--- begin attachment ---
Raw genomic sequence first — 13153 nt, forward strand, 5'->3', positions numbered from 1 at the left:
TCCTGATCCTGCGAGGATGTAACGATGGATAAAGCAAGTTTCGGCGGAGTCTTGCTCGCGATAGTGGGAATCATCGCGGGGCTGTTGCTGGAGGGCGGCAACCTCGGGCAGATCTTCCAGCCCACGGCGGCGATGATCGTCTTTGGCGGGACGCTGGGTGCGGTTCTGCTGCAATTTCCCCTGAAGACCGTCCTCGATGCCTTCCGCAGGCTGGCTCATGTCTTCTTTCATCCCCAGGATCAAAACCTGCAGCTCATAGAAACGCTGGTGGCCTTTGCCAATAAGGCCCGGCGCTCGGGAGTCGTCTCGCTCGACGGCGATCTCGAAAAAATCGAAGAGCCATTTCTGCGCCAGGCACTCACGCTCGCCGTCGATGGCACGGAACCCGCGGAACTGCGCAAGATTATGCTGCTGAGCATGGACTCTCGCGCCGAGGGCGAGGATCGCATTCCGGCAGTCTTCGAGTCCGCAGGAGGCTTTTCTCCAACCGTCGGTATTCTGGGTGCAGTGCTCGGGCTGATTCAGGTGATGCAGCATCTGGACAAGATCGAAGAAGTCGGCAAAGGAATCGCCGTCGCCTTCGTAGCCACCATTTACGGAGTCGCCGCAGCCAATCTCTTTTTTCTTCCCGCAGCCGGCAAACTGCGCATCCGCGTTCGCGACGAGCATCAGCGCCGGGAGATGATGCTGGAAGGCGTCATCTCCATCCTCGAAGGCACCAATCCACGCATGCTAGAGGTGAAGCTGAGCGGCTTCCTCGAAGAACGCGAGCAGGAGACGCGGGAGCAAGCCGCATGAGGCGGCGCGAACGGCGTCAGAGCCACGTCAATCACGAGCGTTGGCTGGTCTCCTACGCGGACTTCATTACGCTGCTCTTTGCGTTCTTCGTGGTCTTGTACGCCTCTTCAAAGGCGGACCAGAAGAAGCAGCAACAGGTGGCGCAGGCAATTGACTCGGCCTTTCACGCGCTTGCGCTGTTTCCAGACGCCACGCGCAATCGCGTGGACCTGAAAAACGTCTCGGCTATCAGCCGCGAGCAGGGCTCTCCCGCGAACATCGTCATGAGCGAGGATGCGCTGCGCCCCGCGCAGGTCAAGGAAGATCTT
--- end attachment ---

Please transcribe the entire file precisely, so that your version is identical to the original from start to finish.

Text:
Raw genomic sequence first — 13153 nt, forward strand, 5'->3', positions numbered from 1 at the left:
TCCTGATCCTGCGAGGATGTAACGATGGATAAAGCAAGTTTCGGCGGAGTCTTGCTCGCGATAGTGGGAATCATCGCGGGGCTGTTGCTGGAGGGCGGCAACCTCGGGCAGATCTTCCAGCCCACGGCGGCGATGATCGTCTTTGGCGGGACGCTGGGTGCGGTTCTGCTGCAATTTCCCCTGAAGACCGTCCTCGATGCCTTCCGCAGGCTGGCTCATGTCTTCTTTCATCCCCAGGATCAAAACCTGCAGCTCATAGAAACGCTGGTGGCCTTTGCCAATAAGGCCCGGCGCTCGGGAGTCGTCTCGCTCGACGGCGATCTCGAAAAAATCGAAGAGCCATTTCTGCGCCAGGCACTCACGCTCGCCGTCGATGGCACGGAACCCGCGGAACTGCGCAAGATTATGCTGCTGAGCATGGACTCTCGCGCCGAGGGCGAGGATCGCATTCCGGCAGTCTTCGAGTCCGCAGGAGGCTTTTCTCCAACCGTCGGTATTCTGGGTGCAGTGCTCGGGCTGATTCAGGTGATGCAGCATCTGGACAAGATCGAAGAAGTCGGCAAAGGAATCGCCGTCGCCTTCGTAGCCACCATTTACGGAGTCGCCGCAGCCAATCTCTTTTTTCTTCCCGCAGCCGGCAAACTGCGCATCCGCGTTCGCGACGAGCATCAGCGCCGGGAGATGATGCTGGAAGGCGTCATCTCCATCCTCGAAGGCACCAATCCACGCATGCTAGAGGTGAAGCTGAGCGGCTTCCTCGAAGAACGCGAGCAGGAGACGCGGGAGCAAGCCGCATGAGGCGGCGCGAACGGCGTCAGAGCCACGTCAATCACGAGCGTTGGCTGGTCTCCTACGCGGACTTCATTACGCTGCTCTTTGCGTTCTTCGTGGTCTTGTACGCCTCTTCAAAGGCGGACCAGAAGAAGCAGCAACAGGTGGCGCAGGCAATTGACTCGGCCTTTCACGCGCTTGCGCTGTTTCCAGACGCCACGCGCAATCGCGTGGACCTGAAAAACGTCTCGGCTATCAGCCGCGAGCAGGGCTCTCCCGCGAACATCGTCATGAGCGAGGATGCGCTGCGCCCCGCGCAGGTCAAGGAAGATCTT